Stable Flies Can Be a Problem Even If You Don’t Have a Stable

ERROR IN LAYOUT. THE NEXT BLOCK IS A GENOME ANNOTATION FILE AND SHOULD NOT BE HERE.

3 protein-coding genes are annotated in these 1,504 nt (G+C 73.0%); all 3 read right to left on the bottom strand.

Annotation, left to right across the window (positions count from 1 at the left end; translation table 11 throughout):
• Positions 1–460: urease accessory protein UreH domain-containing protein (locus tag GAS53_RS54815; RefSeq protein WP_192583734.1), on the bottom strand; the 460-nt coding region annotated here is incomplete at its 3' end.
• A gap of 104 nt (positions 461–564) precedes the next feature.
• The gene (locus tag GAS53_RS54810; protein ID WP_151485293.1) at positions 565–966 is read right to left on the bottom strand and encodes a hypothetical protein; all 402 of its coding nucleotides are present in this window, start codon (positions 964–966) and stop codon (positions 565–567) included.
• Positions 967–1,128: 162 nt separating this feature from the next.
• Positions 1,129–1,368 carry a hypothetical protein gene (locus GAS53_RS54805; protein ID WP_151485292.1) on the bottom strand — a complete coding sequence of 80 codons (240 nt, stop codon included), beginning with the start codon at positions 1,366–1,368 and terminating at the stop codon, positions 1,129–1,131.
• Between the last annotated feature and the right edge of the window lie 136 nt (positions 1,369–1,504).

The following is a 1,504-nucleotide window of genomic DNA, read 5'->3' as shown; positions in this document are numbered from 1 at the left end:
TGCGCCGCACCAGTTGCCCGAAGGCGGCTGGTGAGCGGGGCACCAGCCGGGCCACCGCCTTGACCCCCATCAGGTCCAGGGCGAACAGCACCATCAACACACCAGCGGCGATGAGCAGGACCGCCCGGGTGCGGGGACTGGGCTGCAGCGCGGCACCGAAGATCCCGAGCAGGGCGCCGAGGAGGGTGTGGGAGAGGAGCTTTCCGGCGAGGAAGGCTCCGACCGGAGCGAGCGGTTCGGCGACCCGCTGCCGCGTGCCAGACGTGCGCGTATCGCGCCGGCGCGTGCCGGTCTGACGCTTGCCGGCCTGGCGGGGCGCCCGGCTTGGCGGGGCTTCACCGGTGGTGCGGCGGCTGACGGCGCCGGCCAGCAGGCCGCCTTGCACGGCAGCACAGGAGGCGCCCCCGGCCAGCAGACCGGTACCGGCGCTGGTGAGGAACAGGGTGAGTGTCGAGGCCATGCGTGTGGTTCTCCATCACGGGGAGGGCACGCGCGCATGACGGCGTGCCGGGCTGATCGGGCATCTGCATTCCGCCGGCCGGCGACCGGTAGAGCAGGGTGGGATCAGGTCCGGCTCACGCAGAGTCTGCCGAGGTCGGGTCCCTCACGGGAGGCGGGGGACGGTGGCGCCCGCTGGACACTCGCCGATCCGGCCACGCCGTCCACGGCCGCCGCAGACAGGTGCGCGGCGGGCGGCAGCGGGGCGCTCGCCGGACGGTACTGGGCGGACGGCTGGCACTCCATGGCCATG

If you see your cattle stomping their feet during warm summer months, it might mean they're dealing with stable flies. Stable flies look a lot like house flies, but they are blood-suckers with bayonet-like mouthparts they use to pierce the skin. They prefer feeding on the bellies and legs of their victims, which include horses, cattle, hogs and humans. Though they only take a few drops of blood at a time, their bites are so painful that cattle stamp or kick to try to rid themselves of the pests. Just fifty flies per animal can reduce feed efficiency by 10 to 13 percent. Prevention is the Best Defense Your first line of defense is good sanitation. Stable flies breed in wet straw and manure, spilled feds, silage, grass clippings, and other decaying vegetation. They can also breed in the rotted hay at the base of large, stored hay bales. Each female lives 20 to 30 days and produces about 500 eggs. It takes about 3 weeks for the egg to become and adult fly. By removing and thinly spreading potential breeding habitat once a week - like manure, bedding, moist hay and spilled silage - you kill eggs, maggots and pupae and reduce breeding habitat. Watch out for other fly sources like wet feed in the ends of managers and underneath feed bunks, green chop and spills around silos, and mud and manure along fence lines. Fly Paper and Parasitoids If your stable

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